The Meaning of the Campaign Colors of the Philippine Presidential Candidates

Updated: March 23, 2010

The use of colors has always been an effective marketing strategy.

A strategy which the front-runners of the Philippine Presidential race has effectively been doing for the past few months.

Now, just wearing a particular shirt color can make people assume your candidate of choice.

So strong is this affinity that I actually know people who would regularly don the colors of their candidates to show their support.

Meanwhile, some would wear anything BUT the colors which represents the candidates they don’t like.

And lastly some, would just try not to dress up in any of the campaign colors at all for the primary reason that they don’t want to be teased or asked about their political preference.

Admittedly, I belong to the last group – those who are almost always wearing brown, white or black nowadays. 😀

But don’t get me wrong, I am not apolitical. It’s just that I prefer to discuss my political inclinations only with my family and closest peers.

Anyway, the real reason for my writing this post is that – as I was trying to sort through the various online information about the Presidential candidates – I suddenly wondered if any of them knew what their campaign colors represent.

Was their color decided on whim? Simple personal preference? Or was there psychology involved?

I went back to my old post, Using Color Psychology For Effective Business Marketing and read the typical impressions that one would associate with a brand using a particular color.

With some more research (mainly through Wikipedia and various Psychology books), here’s what I’ve gathered:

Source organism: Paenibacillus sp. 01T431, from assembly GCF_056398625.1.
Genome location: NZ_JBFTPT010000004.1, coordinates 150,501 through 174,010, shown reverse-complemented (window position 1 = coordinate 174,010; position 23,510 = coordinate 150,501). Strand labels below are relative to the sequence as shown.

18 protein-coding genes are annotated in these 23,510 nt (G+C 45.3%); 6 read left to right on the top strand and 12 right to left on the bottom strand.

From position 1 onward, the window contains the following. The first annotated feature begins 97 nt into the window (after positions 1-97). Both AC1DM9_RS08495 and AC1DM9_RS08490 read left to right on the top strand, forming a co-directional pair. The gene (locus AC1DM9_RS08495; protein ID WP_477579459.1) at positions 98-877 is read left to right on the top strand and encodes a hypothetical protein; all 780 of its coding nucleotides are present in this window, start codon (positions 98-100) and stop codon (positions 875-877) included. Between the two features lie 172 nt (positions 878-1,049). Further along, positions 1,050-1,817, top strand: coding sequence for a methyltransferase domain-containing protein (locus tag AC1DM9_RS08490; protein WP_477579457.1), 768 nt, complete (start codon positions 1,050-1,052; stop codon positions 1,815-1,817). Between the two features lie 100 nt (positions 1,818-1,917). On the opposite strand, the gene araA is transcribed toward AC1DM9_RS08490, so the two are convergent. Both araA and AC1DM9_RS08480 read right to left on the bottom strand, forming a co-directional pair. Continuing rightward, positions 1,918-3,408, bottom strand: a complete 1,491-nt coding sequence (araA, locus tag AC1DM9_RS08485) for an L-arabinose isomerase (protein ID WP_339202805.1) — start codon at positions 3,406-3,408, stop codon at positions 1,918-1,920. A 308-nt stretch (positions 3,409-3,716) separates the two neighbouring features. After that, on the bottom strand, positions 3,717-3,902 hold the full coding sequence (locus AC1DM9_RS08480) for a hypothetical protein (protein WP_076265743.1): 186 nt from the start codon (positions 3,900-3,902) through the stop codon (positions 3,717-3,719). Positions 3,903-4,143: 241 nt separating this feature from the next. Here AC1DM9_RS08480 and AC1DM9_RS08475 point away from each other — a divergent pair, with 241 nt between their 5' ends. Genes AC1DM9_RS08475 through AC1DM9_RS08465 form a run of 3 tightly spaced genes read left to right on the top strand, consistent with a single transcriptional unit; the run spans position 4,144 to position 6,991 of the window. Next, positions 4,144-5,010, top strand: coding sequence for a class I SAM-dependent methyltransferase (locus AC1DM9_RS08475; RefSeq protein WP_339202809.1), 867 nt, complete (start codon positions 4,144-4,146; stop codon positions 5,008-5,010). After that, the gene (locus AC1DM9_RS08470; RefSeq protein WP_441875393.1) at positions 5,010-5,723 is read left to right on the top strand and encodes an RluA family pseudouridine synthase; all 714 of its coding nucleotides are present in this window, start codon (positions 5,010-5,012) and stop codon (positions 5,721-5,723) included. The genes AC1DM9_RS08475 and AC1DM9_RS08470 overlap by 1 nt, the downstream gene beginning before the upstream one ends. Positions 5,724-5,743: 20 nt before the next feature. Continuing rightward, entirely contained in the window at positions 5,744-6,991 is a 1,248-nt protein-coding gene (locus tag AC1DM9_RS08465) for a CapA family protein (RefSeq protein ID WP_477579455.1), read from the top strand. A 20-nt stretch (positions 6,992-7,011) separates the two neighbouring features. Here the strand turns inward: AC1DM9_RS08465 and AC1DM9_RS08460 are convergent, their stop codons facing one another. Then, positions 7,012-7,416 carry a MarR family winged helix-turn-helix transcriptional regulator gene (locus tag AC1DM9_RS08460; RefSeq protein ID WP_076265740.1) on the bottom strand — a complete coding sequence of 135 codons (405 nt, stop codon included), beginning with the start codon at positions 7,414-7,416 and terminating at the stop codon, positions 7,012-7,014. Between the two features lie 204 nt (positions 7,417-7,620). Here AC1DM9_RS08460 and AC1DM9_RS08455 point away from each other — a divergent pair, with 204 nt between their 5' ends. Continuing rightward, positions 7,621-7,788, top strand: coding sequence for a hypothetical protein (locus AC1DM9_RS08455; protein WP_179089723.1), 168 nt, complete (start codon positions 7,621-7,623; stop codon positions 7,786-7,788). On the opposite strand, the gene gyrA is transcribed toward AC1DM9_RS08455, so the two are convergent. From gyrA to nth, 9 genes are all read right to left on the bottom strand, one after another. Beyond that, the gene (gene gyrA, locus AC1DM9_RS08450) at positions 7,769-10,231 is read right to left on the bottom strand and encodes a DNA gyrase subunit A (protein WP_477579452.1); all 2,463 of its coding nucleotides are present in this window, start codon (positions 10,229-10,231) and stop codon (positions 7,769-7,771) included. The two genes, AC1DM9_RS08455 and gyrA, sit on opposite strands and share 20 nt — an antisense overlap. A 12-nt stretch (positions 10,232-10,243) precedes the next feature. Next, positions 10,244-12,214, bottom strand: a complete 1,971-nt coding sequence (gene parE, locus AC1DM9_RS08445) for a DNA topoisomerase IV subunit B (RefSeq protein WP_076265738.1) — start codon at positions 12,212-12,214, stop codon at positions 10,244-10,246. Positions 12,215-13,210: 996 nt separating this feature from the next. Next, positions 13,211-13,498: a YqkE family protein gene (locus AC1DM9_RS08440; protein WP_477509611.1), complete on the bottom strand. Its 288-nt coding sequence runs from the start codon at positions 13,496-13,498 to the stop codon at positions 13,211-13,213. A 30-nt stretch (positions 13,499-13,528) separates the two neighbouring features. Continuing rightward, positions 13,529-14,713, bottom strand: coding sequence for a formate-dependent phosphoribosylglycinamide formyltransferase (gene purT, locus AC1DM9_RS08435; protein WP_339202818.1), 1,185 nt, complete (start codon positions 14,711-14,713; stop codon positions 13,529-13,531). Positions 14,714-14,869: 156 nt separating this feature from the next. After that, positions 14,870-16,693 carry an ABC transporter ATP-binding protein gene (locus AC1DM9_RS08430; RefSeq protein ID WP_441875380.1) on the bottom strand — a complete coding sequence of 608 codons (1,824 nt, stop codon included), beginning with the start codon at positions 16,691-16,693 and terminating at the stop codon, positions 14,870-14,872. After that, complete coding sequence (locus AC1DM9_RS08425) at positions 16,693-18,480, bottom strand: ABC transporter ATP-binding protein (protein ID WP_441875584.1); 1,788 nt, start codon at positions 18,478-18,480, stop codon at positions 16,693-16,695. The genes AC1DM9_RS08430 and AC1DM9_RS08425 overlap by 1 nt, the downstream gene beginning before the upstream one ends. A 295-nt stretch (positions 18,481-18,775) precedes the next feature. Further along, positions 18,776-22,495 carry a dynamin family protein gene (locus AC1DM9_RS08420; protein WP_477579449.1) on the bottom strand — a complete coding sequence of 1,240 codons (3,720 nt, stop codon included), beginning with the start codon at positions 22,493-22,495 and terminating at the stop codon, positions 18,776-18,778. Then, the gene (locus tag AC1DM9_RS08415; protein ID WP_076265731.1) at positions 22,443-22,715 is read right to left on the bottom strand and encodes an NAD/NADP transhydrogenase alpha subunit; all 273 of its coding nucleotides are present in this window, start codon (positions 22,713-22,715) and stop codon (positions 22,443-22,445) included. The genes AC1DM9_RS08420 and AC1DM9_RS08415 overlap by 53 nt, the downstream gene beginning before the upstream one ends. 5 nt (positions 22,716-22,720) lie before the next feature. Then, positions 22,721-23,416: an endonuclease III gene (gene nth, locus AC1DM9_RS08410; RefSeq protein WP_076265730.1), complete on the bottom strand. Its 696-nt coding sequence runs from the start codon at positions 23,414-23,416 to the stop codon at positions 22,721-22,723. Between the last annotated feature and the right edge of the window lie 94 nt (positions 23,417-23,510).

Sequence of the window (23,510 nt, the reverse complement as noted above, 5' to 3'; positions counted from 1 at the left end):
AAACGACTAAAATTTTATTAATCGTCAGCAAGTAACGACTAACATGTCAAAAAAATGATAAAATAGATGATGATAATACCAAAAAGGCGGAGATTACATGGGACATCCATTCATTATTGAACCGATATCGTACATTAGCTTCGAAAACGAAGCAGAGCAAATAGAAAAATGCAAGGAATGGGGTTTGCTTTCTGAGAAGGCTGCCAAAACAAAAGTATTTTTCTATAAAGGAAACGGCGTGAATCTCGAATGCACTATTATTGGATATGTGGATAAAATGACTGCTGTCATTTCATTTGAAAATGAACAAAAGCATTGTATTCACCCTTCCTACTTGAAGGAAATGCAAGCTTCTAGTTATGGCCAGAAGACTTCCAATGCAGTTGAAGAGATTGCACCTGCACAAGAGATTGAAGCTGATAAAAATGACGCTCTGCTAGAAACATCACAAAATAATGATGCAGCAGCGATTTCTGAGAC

Represents vigor, willpower, leadership and courage. In political history, it’s commonly associated with the revolution, the Socialist red and communism.

Represents warmth, vitality, determination and reliability. In politics, particularly in Ukraine, it symbolizes opposition to tyranny.

Represents optimism, intellect, spontaneity and energy. Yellow was the political symbol which tells the story of the Chinese reunification and of course, the historic 1986 Philippine People Power movement.

Represents growth, harmony, freshness and good health. Green, as a political ideology, symbolizes a belief in environmental goals, and on achieving them through broad-based, grassroots, participatory democracy.

And now comes an interesting question: If you were to base your decision solely on what the campaign colors of the candidates represent, who would you vote for as Philippine president on May 2010?

Blog Owner’s Disclaimer:
This blog is open to all, and is currently showing political ads from various candidates of the upcoming 2010 elections. The ads were placed through various ad networks which I work with.

Any political ad you see in this website should NOT be interpreted as an explicit support for the shown candidate. For the record, I still haven’t decided yet who to vote for.

Lastly, I would like to encourage all my readers to please make an informed and rational decision when choosing who to vote for on May 2010. Thank you.

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Photo credit: Daniel Y. Go


  1. I couldn’t agree more…this is precisely the reason I don’t want to wear my colored barong anymore. 🙂

  2. I’ll probably become more conscious of the color I’ll be wear after reading this post. I still haven’t made a decision whom to vote for the upcoming elections, but like you, I don’t really like discussing my political views with people I’m not closed with. 🙂

    This post is very interesting!

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